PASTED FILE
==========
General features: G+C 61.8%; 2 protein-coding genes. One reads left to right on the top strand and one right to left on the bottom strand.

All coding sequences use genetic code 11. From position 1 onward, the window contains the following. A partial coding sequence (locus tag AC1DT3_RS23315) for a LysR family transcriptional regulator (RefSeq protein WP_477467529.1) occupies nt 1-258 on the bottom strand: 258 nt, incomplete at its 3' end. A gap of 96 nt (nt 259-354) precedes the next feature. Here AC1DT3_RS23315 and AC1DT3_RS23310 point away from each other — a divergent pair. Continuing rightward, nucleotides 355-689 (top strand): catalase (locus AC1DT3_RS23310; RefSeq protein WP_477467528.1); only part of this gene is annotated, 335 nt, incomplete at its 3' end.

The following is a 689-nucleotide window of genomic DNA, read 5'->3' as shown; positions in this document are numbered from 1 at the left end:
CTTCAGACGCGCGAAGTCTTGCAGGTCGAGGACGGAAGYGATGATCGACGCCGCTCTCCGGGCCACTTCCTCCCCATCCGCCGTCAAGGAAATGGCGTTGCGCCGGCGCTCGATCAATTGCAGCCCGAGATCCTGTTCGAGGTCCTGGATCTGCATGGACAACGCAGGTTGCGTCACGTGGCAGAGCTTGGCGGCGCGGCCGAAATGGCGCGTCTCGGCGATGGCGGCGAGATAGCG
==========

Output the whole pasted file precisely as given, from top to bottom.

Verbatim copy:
General features: G+C 61.8%; 2 protein-coding genes. One reads left to right on the top strand and one right to left on the bottom strand.

All coding sequences use genetic code 11. From position 1 onward, the window contains the following. A partial coding sequence (locus tag AC1DT3_RS23315) for a LysR family transcriptional regulator (RefSeq protein WP_477467529.1) occupies nt 1-258 on the bottom strand: 258 nt, incomplete at its 3' end. A gap of 96 nt (nt 259-354) precedes the next feature. Here AC1DT3_RS23315 and AC1DT3_RS23310 point away from each other — a divergent pair. Continuing rightward, nucleotides 355-689 (top strand): catalase (locus AC1DT3_RS23310; RefSeq protein WP_477467528.1); only part of this gene is annotated, 335 nt, incomplete at its 3' end.

The following is a 689-nucleotide window of genomic DNA, read 5'->3' as shown; positions in this document are numbered from 1 at the left end:
CTTCAGACGCGCGAAGTCTTGCAGGTCGAGGACGGAAGYGATGATCGACGCCGCTCTCCGGGCCACTTCCTCCCCATCCGCCGTCAAGGAAATGGCGTTGCGCCGGCGCTCGATCAATTGCAGCCCGAGATCCTGTTCGAGGTCCTGGATCTGCATGGACAACGCAGGTTGCGTCACGTGGCAGAGCTTGGCGGCGCGGCCGAAATGGCGCGTCTCGGCGATGGCGGCGAGATAGCG